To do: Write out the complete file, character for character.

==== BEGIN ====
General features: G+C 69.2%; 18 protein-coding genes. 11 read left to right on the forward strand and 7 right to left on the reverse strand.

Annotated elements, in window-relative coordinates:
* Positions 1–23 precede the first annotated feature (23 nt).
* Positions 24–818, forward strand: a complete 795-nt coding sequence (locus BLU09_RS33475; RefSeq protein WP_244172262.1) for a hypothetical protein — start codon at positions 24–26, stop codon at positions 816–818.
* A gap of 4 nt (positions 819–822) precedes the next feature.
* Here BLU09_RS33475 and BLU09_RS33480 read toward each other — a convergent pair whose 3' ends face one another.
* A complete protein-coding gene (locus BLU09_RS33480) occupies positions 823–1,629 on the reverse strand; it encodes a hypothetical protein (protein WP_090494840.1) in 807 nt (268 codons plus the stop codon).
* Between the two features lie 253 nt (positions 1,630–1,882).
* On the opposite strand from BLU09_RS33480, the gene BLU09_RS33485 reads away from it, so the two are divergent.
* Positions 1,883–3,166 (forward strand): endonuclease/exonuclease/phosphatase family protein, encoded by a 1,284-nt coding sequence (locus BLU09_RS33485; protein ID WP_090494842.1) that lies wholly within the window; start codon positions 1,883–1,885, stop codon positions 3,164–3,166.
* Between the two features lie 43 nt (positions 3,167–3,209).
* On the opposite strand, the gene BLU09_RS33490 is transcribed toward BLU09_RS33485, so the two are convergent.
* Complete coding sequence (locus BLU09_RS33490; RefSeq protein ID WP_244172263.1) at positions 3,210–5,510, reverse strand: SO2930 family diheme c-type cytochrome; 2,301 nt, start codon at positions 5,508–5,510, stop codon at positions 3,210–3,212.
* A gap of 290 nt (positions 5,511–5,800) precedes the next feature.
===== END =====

General features: G+C 69.2%; 18 protein-coding genes. 11 read left to right on the forward strand and 7 right to left on the reverse strand.

Annotated elements, in window-relative coordinates:
* Positions 1–23 precede the first annotated feature (23 nt).
* Positions 24–818, forward strand: a complete 795-nt coding sequence (locus BLU09_RS33475; RefSeq protein WP_244172262.1) for a hypothetical protein — start codon at positions 24–26, stop codon at positions 816–818.
* A gap of 4 nt (positions 819–822) precedes the next feature.
* Here BLU09_RS33475 and BLU09_RS33480 read toward each other — a convergent pair whose 3' ends face one another.
* A complete protein-coding gene (locus BLU09_RS33480) occupies positions 823–1,629 on the reverse strand; it encodes a hypothetical protein (protein WP_090494840.1) in 807 nt (268 codons plus the stop codon).
* Between the two features lie 253 nt (positions 1,630–1,882).
* On the opposite strand from BLU09_RS33480, the gene BLU09_RS33485 reads away from it, so the two are divergent.
* Positions 1,883–3,166 (forward strand): endonuclease/exonuclease/phosphatase family protein, encoded by a 1,284-nt coding sequence (locus BLU09_RS33485; protein ID WP_090494842.1) that lies wholly within the window; start codon positions 1,883–1,885, stop codon positions 3,164–3,166.
* Between the two features lie 43 nt (positions 3,167–3,209).
* On the opposite strand, the gene BLU09_RS33490 is transcribed toward BLU09_RS33485, so the two are convergent.
* Complete coding sequence (locus BLU09_RS33490; RefSeq protein ID WP_244172263.1) at positions 3,210–5,510, reverse strand: SO2930 family diheme c-type cytochrome; 2,301 nt, start codon at positions 5,508–5,510, stop codon at positions 3,210–3,212.
* A gap of 290 nt (positions 5,511–5,800) precedes the next feature.